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  • 1
    Electronic Resource
    Electronic Resource
    Berlin, Germany : Blackwell Verlag GmbH
    Journal of applied ichthyology 21 (2005), S. 0 
    ISSN: 1439-0426
    Source: Blackwell Publishing Journal Backfiles 1879-2005
    Topics: Biology , Agriculture, Forestry, Horticulture, Fishery, Domestic Science, Nutrition
    Notes: A laboratory experiment was carried out to quantify and compare the physical damage (measured as scale loss), recovery and survival of two size categories [small: 48–85 mm total length (TL); large: 78–148 mm TL] of 0-group mulloway, Argyrosomus japonicus, after simulated escape through square-shaped mesh (bar length of 21.5 mm). Regardless of their size, fish that were fatigued to exhaustion and forced through square meshes sustained significantly more (i.e. 〉1.8 times) scale loss than did control fish that were only fatigued. However, the total scale loss incurred was 〈5% and significantly improved 7 days after treatment. Survival rates over a 2-week observation period were 100 and 〉97% for treatment and control fish, respectively. The results support the utility of square mesh for reducing the prawn-trawl fishing mortality of unwanted bycatch.
    Type of Medium: Electronic Resource
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  • 2
    Electronic Resource
    Electronic Resource
    Springer
    Marine biology 136 (2000), S. 921-930 
    ISSN: 1432-1793
    Source: Springer Online Journal Archives 1860-2000
    Topics: Biology
    Notes: Abstract The growth rates of the morphologically similar scyllarid lobsters Ibacus peronii (Leach, 1815) and I. chacei (Brown and Holthuis, 1998) are described using data from a tag/recapture study and from tagged lobsters kept in captivity. Within particular size classes, we found no differences in moult increments between male and female I. peronii nor between male and female I. chacei. Small individuals of both species always had larger moult increments than larger individuals. For I. peronii, females moulted more frequently than males, and smaller size classes moulted more frequently than larger size classes. Female I. peronii therefore grew more quickly than males and reached their estimated size at sexual maturity (51 mm carapace length) after ∼2 yr. Moulting of I. peronii was seasonal, with most lobsters (96.3%) moulting between October and January. We found no differences in growth rates of I. peronii at two locations along the east coast of Australia: Coffs Harbour in New South Wales (30°18′S; 153°08′E), and Lakes Entrance in Victoria (37°53′S; 148°00′E). For I. chacei, we found no differences in the frequency of moulting between males and females and, because we also found no differences in the moult increments between males and females, the growth rates of both sexes were the same.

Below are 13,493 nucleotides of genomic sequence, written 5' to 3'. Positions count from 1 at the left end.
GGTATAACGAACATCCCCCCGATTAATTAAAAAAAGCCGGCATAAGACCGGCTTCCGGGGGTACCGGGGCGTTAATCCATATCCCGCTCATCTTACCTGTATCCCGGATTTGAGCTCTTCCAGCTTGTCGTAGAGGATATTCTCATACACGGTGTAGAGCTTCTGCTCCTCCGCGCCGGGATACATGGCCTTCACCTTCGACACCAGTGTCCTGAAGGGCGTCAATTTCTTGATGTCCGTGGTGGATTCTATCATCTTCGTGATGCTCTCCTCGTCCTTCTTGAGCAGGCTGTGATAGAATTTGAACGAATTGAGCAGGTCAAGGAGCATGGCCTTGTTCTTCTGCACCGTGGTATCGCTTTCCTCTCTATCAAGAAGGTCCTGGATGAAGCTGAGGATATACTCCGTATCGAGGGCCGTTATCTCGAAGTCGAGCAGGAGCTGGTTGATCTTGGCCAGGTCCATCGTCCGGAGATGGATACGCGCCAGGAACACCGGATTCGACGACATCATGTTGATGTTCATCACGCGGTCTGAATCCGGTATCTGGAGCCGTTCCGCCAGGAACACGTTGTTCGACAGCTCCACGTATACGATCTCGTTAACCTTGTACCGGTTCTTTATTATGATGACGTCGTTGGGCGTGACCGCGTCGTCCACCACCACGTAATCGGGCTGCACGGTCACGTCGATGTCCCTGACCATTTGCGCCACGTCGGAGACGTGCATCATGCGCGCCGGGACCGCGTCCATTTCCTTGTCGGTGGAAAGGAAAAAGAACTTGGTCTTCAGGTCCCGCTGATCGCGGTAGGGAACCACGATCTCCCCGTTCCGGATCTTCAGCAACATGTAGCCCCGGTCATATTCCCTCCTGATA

Type of Medium: Electronic Resource
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  • 3
    Electronic Resource
    Electronic Resource
    Springer
    Hydrobiologia 192 (1990), S. 3-20 
    ISSN: 1573-5117
    Keywords: algal assemblages ; Australia ; intertidal ; rocky habitats ; subtidal
    Source: Springer Online Journal Archives 1860-2000
    Topics: Biology
    Notes: Abstract Experiments in intertidal and subtidal rocky marine habitats in temperate Australia have identified the effects of various biological and physical factors on algal assemblages. In intertidal habitats, these involve micro- and macro-algae and grazing by gastropods. In subtidal habitats, interactions among micro- and macro-algae, echinoids, gastropods, micro-invertebrates and sessile invertebrates have been studied. Experimental studies on physical disturbances of algal assemblages have focussed on the effects of desiccation and storms. Most studies have not considered more than one spatial or temporal scale. Few have been concerned with seasonal influences and fewer have been concerned with variation from year to year. Most of the work lacks applicability to biogeographic comparisons. More experimental work across a variety of spatial and temporal scales is required to determine significant biological and physical processes affecting structure of algal assemblages across broad areas of temperate Australia.
    Type of Medium: Electronic Resource
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